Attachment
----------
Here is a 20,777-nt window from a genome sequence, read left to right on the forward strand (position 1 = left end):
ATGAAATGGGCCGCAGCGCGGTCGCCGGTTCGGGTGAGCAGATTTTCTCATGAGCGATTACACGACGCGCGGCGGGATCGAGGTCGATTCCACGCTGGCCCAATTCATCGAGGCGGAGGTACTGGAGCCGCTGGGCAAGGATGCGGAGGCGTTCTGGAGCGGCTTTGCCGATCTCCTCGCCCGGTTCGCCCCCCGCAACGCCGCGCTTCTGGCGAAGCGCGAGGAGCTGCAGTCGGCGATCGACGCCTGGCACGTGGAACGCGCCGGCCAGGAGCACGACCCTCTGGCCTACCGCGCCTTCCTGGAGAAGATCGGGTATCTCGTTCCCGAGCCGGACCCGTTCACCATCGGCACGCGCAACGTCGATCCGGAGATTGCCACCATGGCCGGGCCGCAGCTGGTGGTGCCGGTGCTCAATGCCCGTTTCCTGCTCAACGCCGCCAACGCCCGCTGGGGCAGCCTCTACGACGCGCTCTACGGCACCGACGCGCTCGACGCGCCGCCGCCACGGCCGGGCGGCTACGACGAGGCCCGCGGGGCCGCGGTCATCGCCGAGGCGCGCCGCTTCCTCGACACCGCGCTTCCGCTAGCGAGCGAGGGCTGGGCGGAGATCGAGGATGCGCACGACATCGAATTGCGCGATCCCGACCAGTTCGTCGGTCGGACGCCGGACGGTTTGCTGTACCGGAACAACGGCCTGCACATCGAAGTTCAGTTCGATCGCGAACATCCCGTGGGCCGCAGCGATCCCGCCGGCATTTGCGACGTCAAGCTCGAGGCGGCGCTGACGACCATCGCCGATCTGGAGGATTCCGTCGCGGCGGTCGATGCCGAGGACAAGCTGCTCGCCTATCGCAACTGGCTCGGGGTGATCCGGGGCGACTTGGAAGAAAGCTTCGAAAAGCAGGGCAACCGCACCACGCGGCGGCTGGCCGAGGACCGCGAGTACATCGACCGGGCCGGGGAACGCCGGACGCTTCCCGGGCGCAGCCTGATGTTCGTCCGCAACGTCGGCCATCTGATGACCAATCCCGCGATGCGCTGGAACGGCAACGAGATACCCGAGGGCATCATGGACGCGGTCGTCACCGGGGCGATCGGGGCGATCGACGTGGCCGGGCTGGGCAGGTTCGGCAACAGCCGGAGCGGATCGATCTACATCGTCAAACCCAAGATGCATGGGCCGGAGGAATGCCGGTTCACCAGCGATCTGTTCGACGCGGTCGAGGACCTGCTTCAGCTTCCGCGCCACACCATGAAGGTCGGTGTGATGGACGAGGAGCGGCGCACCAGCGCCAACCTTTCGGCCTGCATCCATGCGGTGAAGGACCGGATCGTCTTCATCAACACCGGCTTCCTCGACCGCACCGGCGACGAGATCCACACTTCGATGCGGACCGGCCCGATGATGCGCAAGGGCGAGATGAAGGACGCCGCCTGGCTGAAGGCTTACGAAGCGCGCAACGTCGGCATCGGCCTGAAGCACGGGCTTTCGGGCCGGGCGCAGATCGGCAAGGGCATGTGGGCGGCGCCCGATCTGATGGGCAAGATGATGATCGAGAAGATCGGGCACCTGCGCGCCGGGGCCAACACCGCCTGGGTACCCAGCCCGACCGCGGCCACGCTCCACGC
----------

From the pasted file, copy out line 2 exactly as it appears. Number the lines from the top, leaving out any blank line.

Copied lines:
ATGAAATGGGCCGCAGCGCGGTCGCCGGTTCGGGTGAGCAGATTTTCTCATGAGCGATTACACGACGCGCGGCGGGATCGAGGTCGATTCCACGCTGGCCCAATTCATCGAGGCGGAGGTACTGGAGCCGCTGGGCAAGGATGCGGAGGCGTTCTGGAGCGGCTTTGCCGATCTCCTCGCCCGGTTCGCCCCCCGCAACGCCGCGCTTCTGGCGAAGCGCGAGGAGCTGCAGTCGGCGATCGACGCCTGGCACGTGGAACGCGCCGGCCAGGAGCACGACCCTCTGGCCTACCGCGCCTTCCTGGAGAAGATCGGGTATCTCGTTCCCGAGCCGGACCCGTTCACCATCGGCACGCGCAACGTCGATCCGGAGATTGCCACCATGGCCGGGCCGCAGCTGGTGGTGCCGGTGCTCAATGCCCGTTTCCTGCTCAACGCCGCCAACGCCCGCTGGGGCAGCCTCTACGACGCGCTCTACGGCACCGACGCGCTCGACGCGCCGCCGCCACGGCCGGGCGGCTACGACGAGGCCCGCGGGGCCGCGGTCATCGCCGAGGCGCGCCGCTTCCTCGACACCGCGCTTCCGCTAGCGAGCGAGGGCTGGGCGGAGATCGAGGATGCGCACGACATCGAATTGCGCGATCCCGACCAGTTCGTCGGTCGGACGCCGGACGGTTTGCTGTACCGGAACAACGGCCTGCACATCGAAGTTCAGTTCGATCGCGAACATCCCGTGGGCCGCAGCGATCCCGCCGGCATTTGCGACGTCAAGCTCGAGGCGGCGCTGACGACCATCGCCGATCTGGAGGATTCCGTCGCGGCGGTCGATGCCGAGGACAAGCTGCTCGCCTATCGCAACTGGCTCGGGGTGATCCGGGGCGACTTGGAAGAAAGCTTCGAAAAGCAGGGCAACCGCACCACGCGGCGGCTGGCCGAGGACCGCGAGTACATCGACCGGGCCGGGGAACGCCGGACGCTTCCCGGGCGCAGCCTGATGTTCGTCCGCAACGTCGGCCATCTGATGACCAATCCCGCGATGCGCTGGAACGGCAACGAGATACCCGAGGGCATCATGGACGCGGTCGTCACCGGGGCGATCGGGGCGATCGACGTGGCCGGGCTGGGCAGGTTCGGCAACAGCCGGAGCGGATCGATCTACATCGTCAAACCCAAGATGCATGGGCCGGAGGAATGCCGGTTCACCAGCGATCTGTTCGACGCGGTCGAGGACCTGCTTCAGCTTCCGCGCCACACCATGAAGGTCGGTGTGATGGACGAGGAGCGGCGCACCAGCGCCAACCTTTCGGCCTGCATCCATGCGGTGAAGGACCGGATCGTCTTCATCAACACCGGCTTCCTCGACCGCACCGGCGACGAGATCCACACTTCGATGCGGACCGGCCCGATGATGCGCAAGGGCGAGATGAAGGACGCCGCCTGGCTGAAGGCTTACGAAGCGCGCAACGTCGGCATCGGCCTGAAGCACGGGCTTTCGGGCCGGGCGCAGATCGGCAAGGGCATGTGGGCGGCGCCCGATCTGATGGGCAAGATGATGATCGAGAAGATCGGGCACCTGCGCGCCGGGGCCAACACCGCCTGGGTACCCAGCCCGACCGCGGCCACGCTCCACGC